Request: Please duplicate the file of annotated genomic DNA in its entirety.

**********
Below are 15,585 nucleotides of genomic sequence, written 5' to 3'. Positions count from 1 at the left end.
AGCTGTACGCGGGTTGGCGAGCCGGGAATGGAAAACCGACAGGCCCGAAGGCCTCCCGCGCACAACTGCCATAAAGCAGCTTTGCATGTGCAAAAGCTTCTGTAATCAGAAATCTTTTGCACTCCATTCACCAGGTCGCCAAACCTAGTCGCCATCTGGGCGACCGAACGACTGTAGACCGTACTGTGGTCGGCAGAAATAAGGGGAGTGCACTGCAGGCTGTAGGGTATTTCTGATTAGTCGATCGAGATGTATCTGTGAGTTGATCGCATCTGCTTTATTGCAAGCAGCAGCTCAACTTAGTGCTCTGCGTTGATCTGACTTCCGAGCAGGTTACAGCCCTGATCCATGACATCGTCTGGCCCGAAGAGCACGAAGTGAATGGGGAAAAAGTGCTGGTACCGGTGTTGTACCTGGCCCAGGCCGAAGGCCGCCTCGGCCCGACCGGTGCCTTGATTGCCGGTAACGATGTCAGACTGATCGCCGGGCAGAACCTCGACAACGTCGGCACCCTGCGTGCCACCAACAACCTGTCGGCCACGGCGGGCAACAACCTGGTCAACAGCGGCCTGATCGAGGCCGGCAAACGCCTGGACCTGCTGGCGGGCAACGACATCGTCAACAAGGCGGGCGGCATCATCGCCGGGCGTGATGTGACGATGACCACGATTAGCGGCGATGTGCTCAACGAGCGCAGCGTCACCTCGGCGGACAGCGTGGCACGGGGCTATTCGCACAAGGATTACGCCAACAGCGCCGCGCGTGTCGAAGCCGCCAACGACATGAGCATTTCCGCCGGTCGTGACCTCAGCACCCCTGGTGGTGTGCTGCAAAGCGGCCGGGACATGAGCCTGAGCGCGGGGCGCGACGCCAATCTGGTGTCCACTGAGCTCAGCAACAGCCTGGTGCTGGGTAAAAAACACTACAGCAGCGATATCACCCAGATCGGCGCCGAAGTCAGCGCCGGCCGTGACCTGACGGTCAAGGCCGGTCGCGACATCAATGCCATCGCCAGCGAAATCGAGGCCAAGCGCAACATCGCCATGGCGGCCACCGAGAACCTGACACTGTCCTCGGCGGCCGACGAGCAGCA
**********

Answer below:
Below are 15,585 nucleotides of genomic sequence, written 5' to 3'. Positions count from 1 at the left end.
AGCTGTACGCGGGTTGGCGAGCCGGGAATGGAAAACCGACAGGCCCGAAGGCCTCCCGCGCACAACTGCCATAAAGCAGCTTTGCATGTGCAAAAGCTTCTGTAATCAGAAATCTTTTGCACTCCATTCACCAGGTCGCCAAACCTAGTCGCCATCTGGGCGACCGAACGACTGTAGACCGTACTGTGGTCGGCAGAAATAAGGGGAGTGCACTGCAGGCTGTAGGGTATTTCTGATTAGTCGATCGAGATGTATCTGTGAGTTGATCGCATCTGCTTTATTGCAAGCAGCAGCTCAACTTAGTGCTCTGCGTTGATCTGACTTCCGAGCAGGTTACAGCCCTGATCCATGACATCGTCTGGCCCGAAGAGCACGAAGTGAATGGGGAAAAAGTGCTGGTACCGGTGTTGTACCTGGCCCAGGCCGAAGGCCGCCTCGGCCCGACCGGTGCCTTGATTGCCGGTAACGATGTCAGACTGATCGCCGGGCAGAACCTCGACAACGTCGGCACCCTGCGTGCCACCAACAACCTGTCGGCCACGGCGGGCAACAACCTGGTCAACAGCGGCCTGATCGAGGCCGGCAAACGCCTGGACCTGCTGGCGGGCAACGACATCGTCAACAAGGCGGGCGGCATCATCGCCGGGCGTGATGTGACGATGACCACGATTAGCGGCGATGTGCTCAACGAGCGCAGCGTCACCTCGGCGGACAGCGTGGCACGGGGCTATTCGCACAAGGATTACGCCAACAGCGCCGCGCGTGTCGAAGCCGCCAACGACATGAGCATTTCCGCCGGTCGTGACCTCAGCACCCCTGGTGGTGTGCTGCAAAGCGGCCGGGACATGAGCCTGAGCGCGGGGCGCGACGCCAATCTGGTGTCCACTGAGCTCAGCAACAGCCTGGTGCTGGGTAAAAAACACTACAGCAGCGATATCACCCAGATCGGCGCCGAAGTCAGCGCCGGCCGTGACCTGACGGTCAAGGCCGGTCGCGACATCAATGCCATCGCCAGCGAAATCGAGGCCAAGCGCAACATCGCCATGGCGGCCACCGAGAACCTGACACTGTCCTCGGCGGCCGACGAGCAGCA